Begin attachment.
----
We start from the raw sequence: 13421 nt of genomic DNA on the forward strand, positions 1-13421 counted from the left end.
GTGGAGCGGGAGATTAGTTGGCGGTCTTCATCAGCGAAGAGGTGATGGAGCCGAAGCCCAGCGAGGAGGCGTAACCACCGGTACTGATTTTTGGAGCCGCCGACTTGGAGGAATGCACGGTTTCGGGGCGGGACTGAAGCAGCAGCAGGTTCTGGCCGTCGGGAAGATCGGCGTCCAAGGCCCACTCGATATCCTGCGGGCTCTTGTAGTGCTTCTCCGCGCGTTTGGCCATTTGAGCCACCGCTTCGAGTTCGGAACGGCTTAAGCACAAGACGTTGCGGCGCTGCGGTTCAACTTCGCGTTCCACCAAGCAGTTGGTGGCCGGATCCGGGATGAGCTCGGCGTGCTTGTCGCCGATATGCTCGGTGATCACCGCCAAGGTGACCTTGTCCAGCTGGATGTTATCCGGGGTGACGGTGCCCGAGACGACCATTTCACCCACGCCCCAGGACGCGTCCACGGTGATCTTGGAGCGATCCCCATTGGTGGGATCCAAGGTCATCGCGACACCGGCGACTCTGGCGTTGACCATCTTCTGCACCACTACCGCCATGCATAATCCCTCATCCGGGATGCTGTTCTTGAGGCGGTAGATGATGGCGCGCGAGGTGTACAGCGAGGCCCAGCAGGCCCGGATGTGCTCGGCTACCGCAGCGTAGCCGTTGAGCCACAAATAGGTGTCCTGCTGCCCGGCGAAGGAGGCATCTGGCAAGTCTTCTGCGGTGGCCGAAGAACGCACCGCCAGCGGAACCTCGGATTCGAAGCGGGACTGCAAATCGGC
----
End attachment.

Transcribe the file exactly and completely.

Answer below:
We start from the raw sequence: 13421 nt of genomic DNA on the forward strand, positions 1-13421 counted from the left end.
GTGGAGCGGGAGATTAGTTGGCGGTCTTCATCAGCGAAGAGGTGATGGAGCCGAAGCCCAGCGAGGAGGCGTAACCACCGGTACTGATTTTTGGAGCCGCCGACTTGGAGGAATGCACGGTTTCGGGGCGGGACTGAAGCAGCAGCAGGTTCTGGCCGTCGGGAAGATCGGCGTCCAAGGCCCACTCGATATCCTGCGGGCTCTTGTAGTGCTTCTCCGCGCGTTTGGCCATTTGAGCCACCGCTTCGAGTTCGGAACGGCTTAAGCACAAGACGTTGCGGCGCTGCGGTTCAACTTCGCGTTCCACCAAGCAGTTGGTGGCCGGATCCGGGATGAGCTCGGCGTGCTTGTCGCCGATATGCTCGGTGATCACCGCCAAGGTGACCTTGTCCAGCTGGATGTTATCCGGGGTGACGGTGCCCGAGACGACCATTTCACCCACGCCCCAGGACGCGTCCACGGTGATCTTGGAGCGATCCCCATTGGTGGGATCCAAGGTCATCGCGACACCGGCGACTCTGGCGTTGACCATCTTCTGCACCACTACCGCCATGCATAATCCCTCATCCGGGATGCTGTTCTTGAGGCGGTAGATGATGGCGCGCGAGGTGTACAGCGAGGCCCAGCAGGCCCGGATGTGCTCGGCTACCGCAGCGTAGCCGTTGAGCCACAAATAGGTGTCCTGCTGCCCGGCGAAGGAGGCATCTGGCAAGTCTTCTGCGGTGGCCGAAGAACGCACCGCCAGCGGAACCTCGGATTCGAAGCGGGACTGCAAATCGGC